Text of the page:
Becoming a Healthcare CIO (Chief Information Officer)
The last few years have seen healthcare rise to top of the debate pile. The public consciousness has shifted dramatically, shinning a spotlight on a subject that used to be an afterthought for many. News programs, magazines and dinner tables have become arenas for the topic. This rise in interest has made the role of a healthcare CIO more important than ever.
What is a healthcare CIO?
A healthcare CIO (chief information officer) is the most important person involved in the gathering, ordering and execution of information. This can include “small things” like a computer room that is having difficulty with its machines or more pressing issues, such as how to get healthcare to people who cannot afford it.
Why are healthcare CIOs needed?
CIOs are in charge of the information that passes through healthcare companies. They organize the data and then help to create solutions for the company, like managing overhead costs or increasing patient coverage.
They are the brain of the business-body, monitoring and regulating all the data that passes through. Without CIOs, a healthcare company would collapse under the weight of unprocessed information.
How much do healthcare CIOs make?
A CIOs salary depends on the company’s success. The average CIO makes just over $100,000 a year. If the company is larger, with more clients, the CIO can make $200,000-$300,000 yearly.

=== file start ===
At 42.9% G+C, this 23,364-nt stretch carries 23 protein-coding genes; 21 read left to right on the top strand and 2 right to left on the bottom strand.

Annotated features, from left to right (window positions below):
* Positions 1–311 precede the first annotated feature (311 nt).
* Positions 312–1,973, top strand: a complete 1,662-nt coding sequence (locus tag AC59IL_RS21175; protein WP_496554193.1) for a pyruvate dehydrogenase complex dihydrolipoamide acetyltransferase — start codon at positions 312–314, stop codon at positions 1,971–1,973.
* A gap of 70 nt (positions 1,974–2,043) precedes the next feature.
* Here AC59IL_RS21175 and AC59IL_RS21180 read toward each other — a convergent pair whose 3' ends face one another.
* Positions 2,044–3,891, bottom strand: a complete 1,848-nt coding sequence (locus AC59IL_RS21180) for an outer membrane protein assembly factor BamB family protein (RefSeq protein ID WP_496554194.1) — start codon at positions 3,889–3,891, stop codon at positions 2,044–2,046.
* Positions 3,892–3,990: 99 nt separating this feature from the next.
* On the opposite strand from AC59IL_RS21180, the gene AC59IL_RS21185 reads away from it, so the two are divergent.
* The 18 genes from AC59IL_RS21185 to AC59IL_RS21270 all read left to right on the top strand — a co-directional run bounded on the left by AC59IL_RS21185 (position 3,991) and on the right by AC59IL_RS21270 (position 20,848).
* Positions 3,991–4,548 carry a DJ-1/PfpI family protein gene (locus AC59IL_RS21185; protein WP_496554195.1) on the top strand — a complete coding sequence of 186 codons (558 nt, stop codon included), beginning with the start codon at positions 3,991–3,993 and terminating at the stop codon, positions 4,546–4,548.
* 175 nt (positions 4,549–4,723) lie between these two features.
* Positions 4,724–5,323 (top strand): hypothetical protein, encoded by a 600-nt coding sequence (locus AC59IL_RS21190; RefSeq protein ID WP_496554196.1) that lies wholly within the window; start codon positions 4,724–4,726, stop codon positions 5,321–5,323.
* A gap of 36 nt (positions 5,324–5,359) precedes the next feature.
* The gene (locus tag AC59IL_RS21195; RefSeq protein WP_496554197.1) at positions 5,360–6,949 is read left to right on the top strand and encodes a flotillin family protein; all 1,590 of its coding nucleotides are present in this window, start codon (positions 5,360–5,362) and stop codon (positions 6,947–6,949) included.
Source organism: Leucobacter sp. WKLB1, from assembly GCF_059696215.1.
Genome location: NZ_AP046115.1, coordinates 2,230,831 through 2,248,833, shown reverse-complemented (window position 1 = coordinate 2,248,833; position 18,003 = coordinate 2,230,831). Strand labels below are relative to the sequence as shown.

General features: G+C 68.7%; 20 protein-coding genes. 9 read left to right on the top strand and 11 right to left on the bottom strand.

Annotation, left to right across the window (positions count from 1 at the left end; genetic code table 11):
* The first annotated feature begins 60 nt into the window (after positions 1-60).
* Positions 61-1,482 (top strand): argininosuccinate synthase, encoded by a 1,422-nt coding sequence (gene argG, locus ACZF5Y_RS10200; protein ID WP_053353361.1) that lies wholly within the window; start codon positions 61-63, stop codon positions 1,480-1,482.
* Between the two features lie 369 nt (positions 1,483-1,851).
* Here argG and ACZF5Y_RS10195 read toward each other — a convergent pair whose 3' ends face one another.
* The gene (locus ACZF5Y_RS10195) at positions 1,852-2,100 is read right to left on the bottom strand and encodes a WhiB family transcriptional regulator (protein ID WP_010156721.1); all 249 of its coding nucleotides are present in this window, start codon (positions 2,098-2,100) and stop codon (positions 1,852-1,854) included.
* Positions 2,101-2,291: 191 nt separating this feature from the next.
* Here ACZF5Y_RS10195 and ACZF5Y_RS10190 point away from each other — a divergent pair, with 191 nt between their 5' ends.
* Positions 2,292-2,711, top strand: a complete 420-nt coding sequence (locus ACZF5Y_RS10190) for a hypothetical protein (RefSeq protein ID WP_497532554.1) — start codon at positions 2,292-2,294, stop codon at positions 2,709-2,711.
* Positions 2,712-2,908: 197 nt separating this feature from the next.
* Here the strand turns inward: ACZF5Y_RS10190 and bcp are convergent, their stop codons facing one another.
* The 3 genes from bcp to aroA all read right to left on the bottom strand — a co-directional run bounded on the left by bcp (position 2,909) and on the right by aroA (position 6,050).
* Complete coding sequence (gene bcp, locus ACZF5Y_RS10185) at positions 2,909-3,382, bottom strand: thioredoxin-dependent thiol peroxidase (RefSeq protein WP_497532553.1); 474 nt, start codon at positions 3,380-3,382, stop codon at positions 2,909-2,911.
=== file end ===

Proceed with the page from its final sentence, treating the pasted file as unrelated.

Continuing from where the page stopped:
What skills do healthcare CIOs need?
A CIO needs to be able to handle large workloads. As long as there are sick and injured people, there will be information to examine. A CIO must have communication skills to connect with all the different people and positions. And they need to be technical in order to sift through all the words and numbers they encounter.
What is the job outlook for health care CIOs?
There are 50 million uninsured people in America alone. Should there be a seismic change in the healthcare world that brings all of these needy people into the fold, healthcare CIOs will find themselves in a crucial position.
People who can create information systems will be in high demand. Statistics and paperwork will pileup, and someone will need to make sense of it all. CIOs will become some of the most influential people in the world.
Healthcare deals in an irreplaceable commodity – society’s wellbeing – and because of that, will never be replaced, lost or forgotten. The same can be said about healthcare CIOs.